Calculus is a very large topic, are there any particular areas you need help with? The All About Circuits reference section has some good information for calculus, found here. Let us know if there are specific problems. Edit: I am also moving this into the Math section.
i think there is general secret with calculus that leads up to differential equations. First of all, trying to interpret and solve mathematics with symbolism and formulas isn't the best approach. working through lots of detailed examples a healthy way to figure things out. I'm saying stuff everyone knows but it is good to mention Derivative, a better word is (rate of change of a variable)/ (rate of change of another variable) say you take a derivative of a specific area you are basically finding the slope so say you take a derivative with variables of position, like x in meters, then you are finding out the velocity, meters per whatever unit you taking it respect to. Example with x as distance in units of meters in relation to y in units of seconds: y = x^3, the derivative is y'= 3*x^2. so say at x=5, the distance is 125 meters, and the velocity, or for the derivative, is 75 meters per second, or x's per unit of y Take the derivate of the velocity and you have the accelerations. the rate of change of velocity. Which is the same as taking the derivative of the distance twice. derivative and antiderivates can be used to find max and mins of all types of parameters. im tired of typing, maybe you should say what parts are the confusing. and then solving sets of equations, if you can master matrices you can rule math. as for calculs with different coordinate systems have the whole thing of equations available all on a sheet for reference on converting. and have all the trignometric identities on a paper always available for reference along with imaginary numbers, like e^-j*pi stuff. and master the calculator, the amount of crap it can do is amazing if you buy the right one.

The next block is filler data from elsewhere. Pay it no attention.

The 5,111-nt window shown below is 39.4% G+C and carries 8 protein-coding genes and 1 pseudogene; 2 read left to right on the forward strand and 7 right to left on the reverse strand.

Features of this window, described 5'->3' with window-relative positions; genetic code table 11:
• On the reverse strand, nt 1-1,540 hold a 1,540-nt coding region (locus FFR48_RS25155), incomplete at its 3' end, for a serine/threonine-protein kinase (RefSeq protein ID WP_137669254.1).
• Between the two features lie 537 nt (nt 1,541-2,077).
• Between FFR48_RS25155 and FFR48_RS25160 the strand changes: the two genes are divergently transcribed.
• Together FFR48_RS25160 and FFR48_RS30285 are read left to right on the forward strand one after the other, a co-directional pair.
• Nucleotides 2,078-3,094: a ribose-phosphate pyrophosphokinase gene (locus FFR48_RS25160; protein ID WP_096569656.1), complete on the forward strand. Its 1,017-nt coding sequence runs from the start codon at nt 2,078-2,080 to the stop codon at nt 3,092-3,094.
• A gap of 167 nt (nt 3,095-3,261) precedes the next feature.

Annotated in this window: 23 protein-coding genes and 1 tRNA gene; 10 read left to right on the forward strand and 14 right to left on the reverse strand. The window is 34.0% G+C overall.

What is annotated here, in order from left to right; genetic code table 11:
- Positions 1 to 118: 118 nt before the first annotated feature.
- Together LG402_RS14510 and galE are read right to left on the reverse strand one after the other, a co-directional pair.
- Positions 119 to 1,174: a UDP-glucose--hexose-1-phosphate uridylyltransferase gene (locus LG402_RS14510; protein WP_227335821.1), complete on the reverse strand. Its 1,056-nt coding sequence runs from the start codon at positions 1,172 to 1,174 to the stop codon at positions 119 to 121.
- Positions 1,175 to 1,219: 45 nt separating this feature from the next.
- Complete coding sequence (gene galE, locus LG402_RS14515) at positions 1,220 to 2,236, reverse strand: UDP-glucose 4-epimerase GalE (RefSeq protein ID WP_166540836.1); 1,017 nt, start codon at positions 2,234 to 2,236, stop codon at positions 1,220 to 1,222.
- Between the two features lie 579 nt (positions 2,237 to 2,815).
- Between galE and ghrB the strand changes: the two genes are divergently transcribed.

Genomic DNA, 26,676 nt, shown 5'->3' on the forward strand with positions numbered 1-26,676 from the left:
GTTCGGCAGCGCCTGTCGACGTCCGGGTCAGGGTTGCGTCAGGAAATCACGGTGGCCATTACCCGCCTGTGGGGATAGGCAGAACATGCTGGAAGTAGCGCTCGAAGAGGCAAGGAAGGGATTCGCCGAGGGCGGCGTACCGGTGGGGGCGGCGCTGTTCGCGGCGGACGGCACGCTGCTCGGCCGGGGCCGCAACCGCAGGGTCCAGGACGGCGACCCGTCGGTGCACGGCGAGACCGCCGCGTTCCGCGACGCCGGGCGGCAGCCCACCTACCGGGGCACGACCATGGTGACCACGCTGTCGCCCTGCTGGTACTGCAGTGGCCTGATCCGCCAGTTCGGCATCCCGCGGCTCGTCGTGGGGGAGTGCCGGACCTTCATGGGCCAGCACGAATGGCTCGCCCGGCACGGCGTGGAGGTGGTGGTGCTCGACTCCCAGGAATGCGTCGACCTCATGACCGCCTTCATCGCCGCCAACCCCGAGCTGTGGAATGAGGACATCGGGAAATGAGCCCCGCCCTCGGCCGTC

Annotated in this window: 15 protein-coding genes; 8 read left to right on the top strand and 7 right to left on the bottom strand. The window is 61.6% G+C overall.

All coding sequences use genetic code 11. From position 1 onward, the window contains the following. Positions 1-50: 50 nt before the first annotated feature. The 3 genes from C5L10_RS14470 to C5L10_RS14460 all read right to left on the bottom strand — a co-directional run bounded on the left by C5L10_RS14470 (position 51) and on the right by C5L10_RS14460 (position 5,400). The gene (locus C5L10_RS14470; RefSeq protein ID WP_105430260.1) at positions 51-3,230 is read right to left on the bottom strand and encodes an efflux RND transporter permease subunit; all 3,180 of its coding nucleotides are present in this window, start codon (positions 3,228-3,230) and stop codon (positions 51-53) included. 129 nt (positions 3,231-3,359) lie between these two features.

I think you mean x is the unit of time (i.e. seconds) and y is the unit of distance (i.e. metres). Good post, Tada.